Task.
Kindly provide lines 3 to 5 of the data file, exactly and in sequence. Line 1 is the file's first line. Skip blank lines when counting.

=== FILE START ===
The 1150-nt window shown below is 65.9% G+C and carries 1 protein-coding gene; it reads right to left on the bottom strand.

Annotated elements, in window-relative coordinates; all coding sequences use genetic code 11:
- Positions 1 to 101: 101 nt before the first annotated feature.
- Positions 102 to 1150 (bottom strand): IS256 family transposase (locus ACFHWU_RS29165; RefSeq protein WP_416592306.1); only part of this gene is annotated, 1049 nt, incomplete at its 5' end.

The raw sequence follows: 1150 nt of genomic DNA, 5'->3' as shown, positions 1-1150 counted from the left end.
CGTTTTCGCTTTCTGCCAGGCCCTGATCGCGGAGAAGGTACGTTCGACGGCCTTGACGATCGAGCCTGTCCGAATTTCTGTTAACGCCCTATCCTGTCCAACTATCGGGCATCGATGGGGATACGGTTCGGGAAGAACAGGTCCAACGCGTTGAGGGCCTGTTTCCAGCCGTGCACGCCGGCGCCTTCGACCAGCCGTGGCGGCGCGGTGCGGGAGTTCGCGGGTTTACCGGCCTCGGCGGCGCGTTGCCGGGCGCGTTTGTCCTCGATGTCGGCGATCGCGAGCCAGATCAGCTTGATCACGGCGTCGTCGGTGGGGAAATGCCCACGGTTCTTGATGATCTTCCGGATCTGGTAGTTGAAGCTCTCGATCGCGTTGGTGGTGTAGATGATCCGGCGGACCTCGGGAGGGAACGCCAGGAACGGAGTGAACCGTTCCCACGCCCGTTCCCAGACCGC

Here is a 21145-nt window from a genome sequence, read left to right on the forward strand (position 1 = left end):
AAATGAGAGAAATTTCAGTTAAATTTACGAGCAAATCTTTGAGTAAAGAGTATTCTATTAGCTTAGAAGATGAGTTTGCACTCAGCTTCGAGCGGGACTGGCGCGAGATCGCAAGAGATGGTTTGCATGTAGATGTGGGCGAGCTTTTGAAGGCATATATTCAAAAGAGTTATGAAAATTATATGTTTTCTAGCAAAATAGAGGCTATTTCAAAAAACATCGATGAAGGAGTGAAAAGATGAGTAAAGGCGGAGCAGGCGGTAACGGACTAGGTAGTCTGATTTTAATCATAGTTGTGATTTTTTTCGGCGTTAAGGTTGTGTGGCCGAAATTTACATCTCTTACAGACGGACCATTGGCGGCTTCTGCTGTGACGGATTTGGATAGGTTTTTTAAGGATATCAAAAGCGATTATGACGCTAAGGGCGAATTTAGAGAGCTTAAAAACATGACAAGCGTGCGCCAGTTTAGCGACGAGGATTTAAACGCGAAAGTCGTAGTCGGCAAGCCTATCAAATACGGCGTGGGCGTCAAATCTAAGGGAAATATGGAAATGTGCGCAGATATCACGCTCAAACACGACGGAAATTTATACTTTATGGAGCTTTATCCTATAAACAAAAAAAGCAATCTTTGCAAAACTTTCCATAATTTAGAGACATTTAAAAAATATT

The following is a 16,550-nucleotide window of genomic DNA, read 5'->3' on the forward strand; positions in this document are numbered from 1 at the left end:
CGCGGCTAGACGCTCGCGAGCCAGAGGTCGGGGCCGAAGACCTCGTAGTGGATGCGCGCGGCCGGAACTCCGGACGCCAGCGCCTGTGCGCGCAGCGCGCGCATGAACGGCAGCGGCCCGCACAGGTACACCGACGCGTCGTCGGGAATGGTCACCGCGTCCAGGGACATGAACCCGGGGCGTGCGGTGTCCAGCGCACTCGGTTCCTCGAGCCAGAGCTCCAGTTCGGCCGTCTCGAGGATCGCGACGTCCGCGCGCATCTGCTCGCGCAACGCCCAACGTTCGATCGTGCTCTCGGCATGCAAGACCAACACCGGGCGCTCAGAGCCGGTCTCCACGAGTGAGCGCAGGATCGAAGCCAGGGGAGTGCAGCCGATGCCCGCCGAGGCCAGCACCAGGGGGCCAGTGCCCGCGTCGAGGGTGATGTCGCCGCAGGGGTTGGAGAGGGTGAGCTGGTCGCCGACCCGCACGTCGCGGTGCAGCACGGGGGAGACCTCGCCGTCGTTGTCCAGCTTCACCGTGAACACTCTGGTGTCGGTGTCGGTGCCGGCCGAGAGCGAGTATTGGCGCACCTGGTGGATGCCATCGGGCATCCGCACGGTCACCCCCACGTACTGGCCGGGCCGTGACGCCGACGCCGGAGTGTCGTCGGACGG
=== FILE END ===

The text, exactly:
- Positions 1 to 101: 101 nt before the first annotated feature.
- Positions 102 to 1150 (bottom strand): IS256 family transposase (locus ACFHWU_RS29165; RefSeq protein WP_416592306.1); only part of this gene is annotated, 1049 nt, incomplete at its 5' end.

The raw sequence follows: 1150 nt of genomic DNA, 5'->3' as shown, positions 1-1150 counted from the left end.